Thanks for the info, I'll post my findings later this week when I get my co2 tank filled.

Robert
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Old 10-27-2005, 04:31 AM   #21
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Has anybody experimented with the depth of the CO2 inlet tube in the tee? In other words, do the bubbles accumulate at the top of the tee to form a reservoir of the gas or do you give the bubble a wild ride by injecting it directly into the stream?
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Old 10-27-2005, 05:10 AM   #22
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I assembled one of these today cost me about 20 dollars for everything(cement included). I went with 2" pvc since it was the only size I could find everything in heh. I do have a couple questions though on the c02 inlet what size drill bit should I use for that and should I use any kind of sealant around it?

Thanks btw rex for an easy to assemble reactor!

Oh and I was able to get everything at Lowes my Home Depot didn't have much of anything needed...
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Old 10-27-2005, 01:24 PM   #23
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For normal air line tubing I have found that an 11/64th drill bit works fine. You want a drill bit that is about two bit sizes smaller than the OD of the tubing. Then you cut the tubing at an angle and pull it though with pliers. Start with a small hole and drill it out if you need to. You want the smallest possible size hole you can pull the tubing through.

There is no need for any sealant.
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Old 10-27-2005, 01:26 PM   #24
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Quote:
Originally Posted by g8wayg8r
Has anybody experimented with the depth of the CO2 inlet tube in the tee? In other words, do the bubbles accumulate at the top of the tee to form a reservoir of the gas or do you give the bubble a wild ride by injecting it directly into the stream?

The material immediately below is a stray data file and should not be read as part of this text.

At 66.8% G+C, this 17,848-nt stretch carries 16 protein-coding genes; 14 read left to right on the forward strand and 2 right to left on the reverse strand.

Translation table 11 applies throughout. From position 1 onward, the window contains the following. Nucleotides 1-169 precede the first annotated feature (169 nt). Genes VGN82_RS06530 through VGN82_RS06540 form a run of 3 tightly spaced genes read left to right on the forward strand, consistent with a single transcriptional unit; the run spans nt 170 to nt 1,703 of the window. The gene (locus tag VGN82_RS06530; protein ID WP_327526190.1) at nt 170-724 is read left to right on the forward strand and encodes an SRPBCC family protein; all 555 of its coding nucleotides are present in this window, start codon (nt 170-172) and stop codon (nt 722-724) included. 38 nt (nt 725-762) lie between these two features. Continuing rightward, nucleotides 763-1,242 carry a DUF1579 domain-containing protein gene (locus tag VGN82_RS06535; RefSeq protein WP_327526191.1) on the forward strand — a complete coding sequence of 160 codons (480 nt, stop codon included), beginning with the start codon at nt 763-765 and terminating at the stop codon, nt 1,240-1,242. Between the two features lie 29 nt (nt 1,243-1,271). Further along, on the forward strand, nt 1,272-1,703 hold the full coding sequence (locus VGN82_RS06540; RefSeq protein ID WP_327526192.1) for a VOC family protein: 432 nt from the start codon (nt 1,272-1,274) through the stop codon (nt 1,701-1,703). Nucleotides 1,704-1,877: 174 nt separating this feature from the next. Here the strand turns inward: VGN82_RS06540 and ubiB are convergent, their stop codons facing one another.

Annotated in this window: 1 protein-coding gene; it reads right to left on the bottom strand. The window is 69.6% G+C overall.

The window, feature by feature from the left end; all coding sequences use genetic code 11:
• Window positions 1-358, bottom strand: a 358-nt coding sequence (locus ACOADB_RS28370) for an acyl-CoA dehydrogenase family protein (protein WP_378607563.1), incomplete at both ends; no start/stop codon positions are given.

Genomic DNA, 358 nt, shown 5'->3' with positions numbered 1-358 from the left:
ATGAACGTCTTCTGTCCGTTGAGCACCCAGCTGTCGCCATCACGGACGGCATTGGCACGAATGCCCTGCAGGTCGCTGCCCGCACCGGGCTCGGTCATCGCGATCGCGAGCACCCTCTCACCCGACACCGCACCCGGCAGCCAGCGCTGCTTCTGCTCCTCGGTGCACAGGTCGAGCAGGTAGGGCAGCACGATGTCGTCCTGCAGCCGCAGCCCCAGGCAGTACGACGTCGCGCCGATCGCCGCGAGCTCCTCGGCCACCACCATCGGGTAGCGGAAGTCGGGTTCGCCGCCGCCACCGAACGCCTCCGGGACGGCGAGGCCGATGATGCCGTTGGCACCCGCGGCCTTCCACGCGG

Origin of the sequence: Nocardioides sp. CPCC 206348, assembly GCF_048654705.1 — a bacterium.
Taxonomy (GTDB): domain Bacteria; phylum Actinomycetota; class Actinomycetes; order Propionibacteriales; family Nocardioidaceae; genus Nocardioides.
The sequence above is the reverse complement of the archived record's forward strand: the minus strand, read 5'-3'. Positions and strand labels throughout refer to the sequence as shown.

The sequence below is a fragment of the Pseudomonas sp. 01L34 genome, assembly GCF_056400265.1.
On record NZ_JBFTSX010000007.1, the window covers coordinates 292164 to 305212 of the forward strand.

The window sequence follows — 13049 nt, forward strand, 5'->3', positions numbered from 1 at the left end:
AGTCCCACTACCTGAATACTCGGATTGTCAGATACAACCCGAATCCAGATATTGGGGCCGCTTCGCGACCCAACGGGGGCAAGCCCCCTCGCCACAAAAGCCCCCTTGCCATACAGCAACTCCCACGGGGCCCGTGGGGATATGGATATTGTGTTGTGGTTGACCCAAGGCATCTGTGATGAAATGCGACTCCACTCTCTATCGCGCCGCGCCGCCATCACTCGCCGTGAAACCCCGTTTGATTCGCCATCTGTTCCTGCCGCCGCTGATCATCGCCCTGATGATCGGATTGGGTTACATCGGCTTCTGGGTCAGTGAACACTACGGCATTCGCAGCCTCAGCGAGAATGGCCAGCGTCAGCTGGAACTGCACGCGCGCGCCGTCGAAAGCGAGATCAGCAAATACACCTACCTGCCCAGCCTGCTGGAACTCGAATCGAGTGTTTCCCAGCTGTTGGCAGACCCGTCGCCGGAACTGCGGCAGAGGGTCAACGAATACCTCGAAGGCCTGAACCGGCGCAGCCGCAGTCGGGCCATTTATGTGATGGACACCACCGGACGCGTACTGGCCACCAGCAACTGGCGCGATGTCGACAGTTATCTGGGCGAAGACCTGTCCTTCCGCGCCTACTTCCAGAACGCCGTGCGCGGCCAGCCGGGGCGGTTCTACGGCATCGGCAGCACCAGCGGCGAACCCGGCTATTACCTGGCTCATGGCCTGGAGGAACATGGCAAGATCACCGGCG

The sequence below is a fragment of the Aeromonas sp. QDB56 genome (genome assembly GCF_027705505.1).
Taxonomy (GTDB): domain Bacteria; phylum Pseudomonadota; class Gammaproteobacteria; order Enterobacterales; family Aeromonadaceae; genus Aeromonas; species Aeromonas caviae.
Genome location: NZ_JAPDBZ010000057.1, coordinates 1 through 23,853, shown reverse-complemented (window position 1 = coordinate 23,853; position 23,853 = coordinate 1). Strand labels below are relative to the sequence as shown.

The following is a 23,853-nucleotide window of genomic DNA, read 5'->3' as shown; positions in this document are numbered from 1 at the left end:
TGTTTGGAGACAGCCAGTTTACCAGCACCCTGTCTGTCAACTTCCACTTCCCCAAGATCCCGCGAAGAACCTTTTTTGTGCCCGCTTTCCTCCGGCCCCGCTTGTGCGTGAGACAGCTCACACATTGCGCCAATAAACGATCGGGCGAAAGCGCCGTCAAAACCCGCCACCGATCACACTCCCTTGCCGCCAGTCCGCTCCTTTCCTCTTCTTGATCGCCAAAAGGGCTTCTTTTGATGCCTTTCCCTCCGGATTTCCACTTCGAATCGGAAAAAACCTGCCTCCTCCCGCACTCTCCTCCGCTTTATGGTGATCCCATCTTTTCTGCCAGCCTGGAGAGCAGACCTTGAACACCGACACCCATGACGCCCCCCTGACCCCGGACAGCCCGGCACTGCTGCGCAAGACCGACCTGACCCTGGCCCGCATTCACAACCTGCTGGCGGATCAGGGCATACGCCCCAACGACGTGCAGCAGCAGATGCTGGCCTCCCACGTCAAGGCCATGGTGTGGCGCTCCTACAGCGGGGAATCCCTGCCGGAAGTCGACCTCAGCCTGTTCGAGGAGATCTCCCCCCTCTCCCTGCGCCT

I always pull enough tubing into the T to bring the tubing into the middle of the pipe.
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Old 10-27-2005, 02:04 PM   #25
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Mine is very similar to Rex's...except I use 2 in diameter pvc...and used a 1/2 inch drill bit to get the hose barb input into the side of the reactor...used a 1/4 bit to get the brass 1/8 co2 barb into the side too.

The original reactor was made of just the clear pvc...then I realized it was too short for the power of the 2026...extended it by at least a foot with the regular pipe.

A much more efficient reactor than the top-down versions...I think the length itself makes it more efficient. It will drive my pH from 7.1 to 6.4 with 10-12 bubbles per MINUTE.

As far as a pocket of gas forming at the top...there has to be an initial buildup in order for the turbulence to actually break down the gas..but its minimal (not a 2-3 inch gap of air/gas).

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Old 10-27-2005, 03:31 PM   #26
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Rex,
Have you ever used a brass fitting instead of drilling a hole in the PVC plug? I built my reactor a while back using 1.5" PVC and instead using a plug and having to worry about the possiblity of leaking, I used a 1.5" to 1/2" PVC reducing plug and screwed in a 1/2" NPT to 1/8" brass compression fitting.

I know this does not allow for you to put tubing up into the reactor, but I never had an issue with this because I used Bio Balls in the reactor.